Register to Vote Lesson Plan Studies Weekly

Lesson 8: How Do You Register to Vote (Grades K-3)

Objective for the Lesson:

This lesson will provide some general guidelines and information to help students understand how citizens register to vote.

Weekly Summary:

We understand that in order to vote, you have to be a citizen and at least 18 years old. What happens next? How do citizens become registered to vote? Most states control the registration process, and it varies between states.

Student Expectations:

  • Understand the registration process in their own state
  • Understand the difference between a primary election and a general election
  • Explain early voting and absentee voting
  • Understand the difference between a paper ballot a voting machine

Vocabulary:

ballot: a slip of paper, cardboard, or the like, on which a voter marks their vote

identification: a document or something else that identifies a person, animal, or thing

polling place: a place at or in which votes in an election are cast

voting machine: a mechanical apparatus used in a polling place to register and count the votes

absentee vote: a vote cast by a person who, because of absence from the usual voting district, illness, or the like, has been permitted to vote by mail

early voting: a type of voting that permits citizens to cast ballots in person as a polling place prior to an election

Lesson Plan:

  1. Ask the students if they know when and where votes are cast. Review the vocabulary terms “poll,” “early voting,” and “absentee voting.” Have students work in pairs or small groups to decide what the terms mean and why voters might vote early or absentee.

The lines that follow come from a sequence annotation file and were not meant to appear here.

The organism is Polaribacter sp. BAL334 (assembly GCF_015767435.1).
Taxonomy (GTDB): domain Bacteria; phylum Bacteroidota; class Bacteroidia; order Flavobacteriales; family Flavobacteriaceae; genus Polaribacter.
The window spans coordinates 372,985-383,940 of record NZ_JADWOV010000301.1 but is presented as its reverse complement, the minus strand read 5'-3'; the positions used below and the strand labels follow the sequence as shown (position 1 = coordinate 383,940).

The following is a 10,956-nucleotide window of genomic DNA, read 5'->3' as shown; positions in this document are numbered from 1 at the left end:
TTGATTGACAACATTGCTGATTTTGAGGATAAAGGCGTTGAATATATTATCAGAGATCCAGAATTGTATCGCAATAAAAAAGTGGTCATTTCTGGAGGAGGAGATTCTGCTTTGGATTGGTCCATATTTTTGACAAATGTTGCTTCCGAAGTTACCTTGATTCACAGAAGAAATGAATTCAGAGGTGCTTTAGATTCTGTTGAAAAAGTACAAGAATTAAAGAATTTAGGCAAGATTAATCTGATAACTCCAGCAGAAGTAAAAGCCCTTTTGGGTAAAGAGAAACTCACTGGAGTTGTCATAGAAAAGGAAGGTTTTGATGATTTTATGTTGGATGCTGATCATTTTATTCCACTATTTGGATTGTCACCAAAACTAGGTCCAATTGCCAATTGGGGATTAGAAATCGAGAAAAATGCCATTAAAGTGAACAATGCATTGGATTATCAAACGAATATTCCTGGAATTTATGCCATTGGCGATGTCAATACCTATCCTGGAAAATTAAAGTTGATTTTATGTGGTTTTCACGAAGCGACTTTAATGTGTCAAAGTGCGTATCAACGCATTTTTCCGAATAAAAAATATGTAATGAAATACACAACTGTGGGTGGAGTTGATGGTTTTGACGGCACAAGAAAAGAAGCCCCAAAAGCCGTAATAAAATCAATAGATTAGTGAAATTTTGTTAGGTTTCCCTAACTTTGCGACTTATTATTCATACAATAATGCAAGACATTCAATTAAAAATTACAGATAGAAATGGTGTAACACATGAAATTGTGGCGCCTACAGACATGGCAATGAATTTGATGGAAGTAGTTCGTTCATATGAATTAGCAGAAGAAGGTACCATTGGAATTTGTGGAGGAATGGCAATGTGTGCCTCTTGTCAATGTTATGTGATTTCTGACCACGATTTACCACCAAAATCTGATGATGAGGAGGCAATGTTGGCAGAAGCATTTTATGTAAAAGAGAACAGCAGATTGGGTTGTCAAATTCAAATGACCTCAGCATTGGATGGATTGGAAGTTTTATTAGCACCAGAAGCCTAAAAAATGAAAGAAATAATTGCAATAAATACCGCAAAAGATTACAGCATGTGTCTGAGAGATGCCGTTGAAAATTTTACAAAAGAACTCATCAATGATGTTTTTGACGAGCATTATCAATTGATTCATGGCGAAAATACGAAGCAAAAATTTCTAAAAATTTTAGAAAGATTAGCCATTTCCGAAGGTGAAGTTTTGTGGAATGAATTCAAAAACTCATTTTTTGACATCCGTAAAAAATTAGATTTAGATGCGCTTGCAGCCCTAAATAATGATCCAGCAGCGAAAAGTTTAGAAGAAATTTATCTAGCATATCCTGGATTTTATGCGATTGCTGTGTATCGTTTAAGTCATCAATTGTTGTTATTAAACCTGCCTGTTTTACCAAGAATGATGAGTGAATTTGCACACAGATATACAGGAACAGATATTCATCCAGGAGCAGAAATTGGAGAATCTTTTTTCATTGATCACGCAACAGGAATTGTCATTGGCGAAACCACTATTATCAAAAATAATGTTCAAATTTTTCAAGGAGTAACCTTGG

2. Report results out to the class.
  3. Invite students to view images of people voting and answer the questions below. (Potential answers might include: campaign advertising, directions to the voting place, early voting, requirements to vote, dual language signs, long lines to vote, etc.)
    1. What do you notice in the picture?
    2. What objects do you see?
    3. What are people doing?
    4. What words are displayed?
  4. Have the students read the article “Rock and Register.”
    1. What do people do to register?
  5. Invite students to learn more about the registration process in your community.
  6. Have the students read the article “Voting is a Process.”
  7. Discuss paper ballots vs. voting machines vs. mail-in ballots, including the advantages and disadvantages of each.
  8. Invite students to investigate what types of ballots are used in your community.
  9. Have students interview people at home who are over the age of 18 with the following questions:
    1. Are you registered to vote?
    2. Why or why not are you registered to vote?
    3. What did you have to do to get registered to vote?
  10. The next day, invite students to share what they learned. Create a graph or chart displaying what students learned.
  11. Have a class discussion.
    1. What could be done to get more people to register to vote?

Weekly Assessment:

Have students participate in the “food election” on the Studies Weekly website.

  • Create a voter registration form they must fill out.
  • Have each student make a campaign sign for one of the foods on the ballot.
  • Have students create a polling place where they must show their registration form to vote. Assign roles to students.
  • Do a paper ballot in class, then online.
  • Tabulate the votes cast.

Related Media:

Register to vote lesson plan image

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